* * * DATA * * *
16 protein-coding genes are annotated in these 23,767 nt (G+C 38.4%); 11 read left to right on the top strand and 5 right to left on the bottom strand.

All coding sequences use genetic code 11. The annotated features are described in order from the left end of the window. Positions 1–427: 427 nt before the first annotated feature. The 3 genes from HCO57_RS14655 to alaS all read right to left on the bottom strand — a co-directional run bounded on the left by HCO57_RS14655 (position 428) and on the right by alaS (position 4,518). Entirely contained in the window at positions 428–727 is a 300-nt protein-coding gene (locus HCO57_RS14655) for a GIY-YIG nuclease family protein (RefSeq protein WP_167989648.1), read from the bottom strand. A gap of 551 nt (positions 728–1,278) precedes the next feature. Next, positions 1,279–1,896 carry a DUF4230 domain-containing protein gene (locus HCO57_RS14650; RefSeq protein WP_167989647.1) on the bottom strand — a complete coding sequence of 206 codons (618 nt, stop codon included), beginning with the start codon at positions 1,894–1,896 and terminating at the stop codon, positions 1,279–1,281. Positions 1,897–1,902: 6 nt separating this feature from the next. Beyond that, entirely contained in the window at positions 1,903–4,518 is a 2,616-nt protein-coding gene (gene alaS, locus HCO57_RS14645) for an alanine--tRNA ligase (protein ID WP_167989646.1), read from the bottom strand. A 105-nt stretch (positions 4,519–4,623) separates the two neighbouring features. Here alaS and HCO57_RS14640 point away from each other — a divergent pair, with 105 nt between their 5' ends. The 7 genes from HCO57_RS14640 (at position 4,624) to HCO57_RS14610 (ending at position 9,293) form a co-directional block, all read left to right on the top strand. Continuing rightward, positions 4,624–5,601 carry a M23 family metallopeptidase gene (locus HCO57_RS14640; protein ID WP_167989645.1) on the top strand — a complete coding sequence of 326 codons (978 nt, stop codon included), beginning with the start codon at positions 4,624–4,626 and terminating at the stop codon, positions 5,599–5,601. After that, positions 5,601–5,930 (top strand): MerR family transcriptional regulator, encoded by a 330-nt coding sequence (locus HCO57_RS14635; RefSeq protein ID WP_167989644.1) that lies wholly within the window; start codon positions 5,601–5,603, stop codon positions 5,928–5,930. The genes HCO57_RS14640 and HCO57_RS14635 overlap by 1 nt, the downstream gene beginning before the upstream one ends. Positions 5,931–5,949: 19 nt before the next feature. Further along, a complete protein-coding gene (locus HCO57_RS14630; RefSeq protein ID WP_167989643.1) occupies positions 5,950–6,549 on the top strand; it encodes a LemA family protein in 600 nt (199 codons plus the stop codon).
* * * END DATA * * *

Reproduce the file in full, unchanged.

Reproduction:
16 protein-coding genes are annotated in these 23,767 nt (G+C 38.4%); 11 read left to right on the top strand and 5 right to left on the bottom strand.

All coding sequences use genetic code 11. The annotated features are described in order from the left end of the window. Positions 1–427: 427 nt before the first annotated feature. The 3 genes from HCO57_RS14655 to alaS all read right to left on the bottom strand — a co-directional run bounded on the left by HCO57_RS14655 (position 428) and on the right by alaS (position 4,518). Entirely contained in the window at positions 428–727 is a 300-nt protein-coding gene (locus HCO57_RS14655) for a GIY-YIG nuclease family protein (RefSeq protein WP_167989648.1), read from the bottom strand. A gap of 551 nt (positions 728–1,278) precedes the next feature. Next, positions 1,279–1,896 carry a DUF4230 domain-containing protein gene (locus HCO57_RS14650; RefSeq protein WP_167989647.1) on the bottom strand — a complete coding sequence of 206 codons (618 nt, stop codon included), beginning with the start codon at positions 1,894–1,896 and terminating at the stop codon, positions 1,279–1,281. Positions 1,897–1,902: 6 nt separating this feature from the next. Beyond that, entirely contained in the window at positions 1,903–4,518 is a 2,616-nt protein-coding gene (gene alaS, locus HCO57_RS14645) for an alanine--tRNA ligase (protein ID WP_167989646.1), read from the bottom strand. A 105-nt stretch (positions 4,519–4,623) separates the two neighbouring features. Here alaS and HCO57_RS14640 point away from each other — a divergent pair, with 105 nt between their 5' ends. The 7 genes from HCO57_RS14640 (at position 4,624) to HCO57_RS14610 (ending at position 9,293) form a co-directional block, all read left to right on the top strand. Continuing rightward, positions 4,624–5,601 carry a M23 family metallopeptidase gene (locus HCO57_RS14640; protein ID WP_167989645.1) on the top strand — a complete coding sequence of 326 codons (978 nt, stop codon included), beginning with the start codon at positions 4,624–4,626 and terminating at the stop codon, positions 5,599–5,601. After that, positions 5,601–5,930 (top strand): MerR family transcriptional regulator, encoded by a 330-nt coding sequence (locus HCO57_RS14635; RefSeq protein ID WP_167989644.1) that lies wholly within the window; start codon positions 5,601–5,603, stop codon positions 5,928–5,930. The genes HCO57_RS14640 and HCO57_RS14635 overlap by 1 nt, the downstream gene beginning before the upstream one ends. Positions 5,931–5,949: 19 nt before the next feature. Further along, a complete protein-coding gene (locus HCO57_RS14630; RefSeq protein ID WP_167989643.1) occupies positions 5,950–6,549 on the top strand; it encodes a LemA family protein in 600 nt (199 codons plus the stop codon).